From pesto eggs to sustainable sourced veg, our food consumption habits are changing and here are the trends you should know about.

Trends in the food consumption sector feel like they’re changing monthly thanks to platforms like TikTok with their viral videos and handy hacks.

Just thinking about it now, there are a few that come to mind that we have probably all seen this year – from pesto eggs, yoghurt custard toast or spicy vodka pasta (thanks to Gigi Hadid). Social media users are foodies!

But there’s a whole other avenue to consider here, much deeper than social media trends. Here are five food consumption trends for 2022 and beyond:

Health first

Health has taken a front seat and changed consumers’ focus to nutrition, sustainability and environment with a strong consideration for changing life-long consumption habits for the better. 55% of participants in this report say that they had made, or attempted to make, a change to their diet since the beginning of the pandemic.

The pandemic gave everyone time to stop and realise things about their health and wellbeing that they had lost focus on and wanted to change. There are only 1 in 2 consumers that say they’re satisfied with their immune health – which is heavily focused on a reflection of poor diet, lack of physical activity and spending too much time indoors.

Food consupmtion trends Healthy First
Food consumption trends Positive nutrition

Positive nutrition

Consumers are taking it back to basics with their food choices which has resulted in people looking to eat more fresh food and cook from scratch more regularly – which, of course, ties us seamlessly into the desire to shop more locally and focus on sustainability.

Love of local

Almost 50% of consumers believe buying products made with locally sourced ingredients is better and can be more easily obtained from the local high street greengrocer, than the big name supermarket. These behavioural traits have been helped undoubtedly by more people working from home, allowing them more time to spend in the kitchen and to visit local stores for fresh produce.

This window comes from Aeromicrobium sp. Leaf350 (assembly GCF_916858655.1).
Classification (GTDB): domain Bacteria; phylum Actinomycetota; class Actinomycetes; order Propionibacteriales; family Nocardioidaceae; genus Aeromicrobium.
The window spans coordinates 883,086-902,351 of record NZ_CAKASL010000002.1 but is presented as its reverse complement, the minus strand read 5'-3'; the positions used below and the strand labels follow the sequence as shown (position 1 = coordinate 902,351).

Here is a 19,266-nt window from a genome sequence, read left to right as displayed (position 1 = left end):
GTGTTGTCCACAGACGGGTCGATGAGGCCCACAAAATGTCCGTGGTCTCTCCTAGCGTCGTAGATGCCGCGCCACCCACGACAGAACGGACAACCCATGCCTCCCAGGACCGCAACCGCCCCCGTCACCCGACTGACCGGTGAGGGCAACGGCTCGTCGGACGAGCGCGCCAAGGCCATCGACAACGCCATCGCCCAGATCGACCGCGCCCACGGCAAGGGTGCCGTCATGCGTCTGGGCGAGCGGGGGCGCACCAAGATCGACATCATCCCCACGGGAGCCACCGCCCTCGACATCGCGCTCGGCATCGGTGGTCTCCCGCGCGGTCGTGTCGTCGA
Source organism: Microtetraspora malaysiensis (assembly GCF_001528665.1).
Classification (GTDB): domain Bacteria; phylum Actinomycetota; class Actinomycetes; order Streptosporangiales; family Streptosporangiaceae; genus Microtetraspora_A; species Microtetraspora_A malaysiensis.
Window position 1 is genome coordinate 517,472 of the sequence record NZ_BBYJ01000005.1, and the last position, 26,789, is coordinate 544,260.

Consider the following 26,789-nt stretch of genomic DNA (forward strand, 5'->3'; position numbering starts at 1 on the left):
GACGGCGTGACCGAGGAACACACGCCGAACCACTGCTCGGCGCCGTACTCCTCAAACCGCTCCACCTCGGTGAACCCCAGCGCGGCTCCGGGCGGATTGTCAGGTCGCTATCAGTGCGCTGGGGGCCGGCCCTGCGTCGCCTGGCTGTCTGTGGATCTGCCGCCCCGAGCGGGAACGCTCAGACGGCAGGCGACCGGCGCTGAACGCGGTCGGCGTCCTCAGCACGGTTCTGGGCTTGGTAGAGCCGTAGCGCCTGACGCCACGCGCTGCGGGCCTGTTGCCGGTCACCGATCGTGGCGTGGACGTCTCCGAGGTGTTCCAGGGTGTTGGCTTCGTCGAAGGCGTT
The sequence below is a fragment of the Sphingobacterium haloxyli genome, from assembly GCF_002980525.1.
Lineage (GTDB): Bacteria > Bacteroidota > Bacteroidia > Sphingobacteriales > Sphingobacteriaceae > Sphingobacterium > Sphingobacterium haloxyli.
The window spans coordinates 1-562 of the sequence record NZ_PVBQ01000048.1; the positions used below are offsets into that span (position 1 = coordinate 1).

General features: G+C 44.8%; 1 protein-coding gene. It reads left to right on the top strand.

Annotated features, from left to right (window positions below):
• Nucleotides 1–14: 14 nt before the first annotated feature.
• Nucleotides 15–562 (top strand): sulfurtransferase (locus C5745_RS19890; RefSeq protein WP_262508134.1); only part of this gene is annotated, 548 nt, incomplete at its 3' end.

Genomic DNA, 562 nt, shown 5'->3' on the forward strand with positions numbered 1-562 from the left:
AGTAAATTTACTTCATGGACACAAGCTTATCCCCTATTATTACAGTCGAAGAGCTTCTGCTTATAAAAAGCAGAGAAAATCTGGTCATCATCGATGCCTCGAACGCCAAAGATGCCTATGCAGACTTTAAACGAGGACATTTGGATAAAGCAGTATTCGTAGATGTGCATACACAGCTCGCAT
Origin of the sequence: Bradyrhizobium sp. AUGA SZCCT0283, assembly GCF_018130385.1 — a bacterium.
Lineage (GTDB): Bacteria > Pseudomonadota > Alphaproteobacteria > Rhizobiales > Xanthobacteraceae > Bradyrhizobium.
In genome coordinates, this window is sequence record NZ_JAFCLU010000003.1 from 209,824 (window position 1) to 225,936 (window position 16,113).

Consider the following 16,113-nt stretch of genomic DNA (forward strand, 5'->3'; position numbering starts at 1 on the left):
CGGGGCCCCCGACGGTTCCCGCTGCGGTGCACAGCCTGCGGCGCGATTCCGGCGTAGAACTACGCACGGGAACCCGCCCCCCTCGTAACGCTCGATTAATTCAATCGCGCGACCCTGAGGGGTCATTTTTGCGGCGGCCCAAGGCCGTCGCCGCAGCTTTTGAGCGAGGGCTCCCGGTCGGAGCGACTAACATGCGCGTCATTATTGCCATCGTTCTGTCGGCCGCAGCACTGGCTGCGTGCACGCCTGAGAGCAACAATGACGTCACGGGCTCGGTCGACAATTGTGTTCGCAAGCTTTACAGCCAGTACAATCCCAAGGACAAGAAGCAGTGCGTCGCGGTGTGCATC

Food consumption trends - Love of local
Food consumption trends - Waste reduction

Waste reduction

An additional behaviour change, to actively support this shift to sustainable behaviours is consumers ways of reducing waste. We have all come up with clever and new ways to use leftovers and avoid the throwing away of unnecessary food. Take the rise in banana bread popularity for example – we’re finding ways to use foods and turn them into meals or delicious treats, instead of throwing them away.


At the height of the pandemic people were drawn to nostalgic comfort foods, influencing the rise in banana bread hype! Although this hasn’t slowed down since. These traditional home comfort flavours have taken on a new emotional relevance in our lives and it seems this love for indulgence is here to stay. 85% of consumers treat themselves to one indulgent food per day, often tapping back into those nostalgic tastes.

Food consumption trends - Indulgence

It's not just general food consumption behaviour that is changing, the growth in consumption of vegan and plant based food is also set to continue at pace.

Here are four trends to look out for:

A new era of milk

Almond and oat milk are now old news in the dairy-free milk world. According to Waitrose, it’s time for potato milk to shine. Supposedly low in sugar, and saturated fat, it’s about to dominate our coffee shops. The total spend on vegan milk grew 32% to reach £394m in 2020, and plant-based dairy continues to surge in popularity across the globe, with Western markets amassing the greatest potential.

Vegan chocolate

Although vegan chocolate isn’t new to the market, it has always struggled with variety. However, major chocolate brands are realising the gap in the market – with launches from the likes of Cadbury, Lindt and Nestle, vegan chocolate is taking centre stage.

Cakes and bakes

There has been significant growth in the vegan cake and bakery category over the last few years with product launches up 170% since 2016.  The Great British Bake Off showed in 2021 how delicious vegan cakes can be, which removed some of the stigma around cakes without your usual eggs, butter and milk.


Cakes and bakes

Plant for the planet

A total of three in ten global consumers say that they turn to meat substitutes, showing how this is no longer a niche market restricted to those consumers following strict vegan and vegetarian diets. 80% believe that meat substitutes are better for the environment, and 72% of plant-based consumers try to have a positive impact on the environment through their everyday actions.


Plant for the planet

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By Meg Slip

Senior Account Executive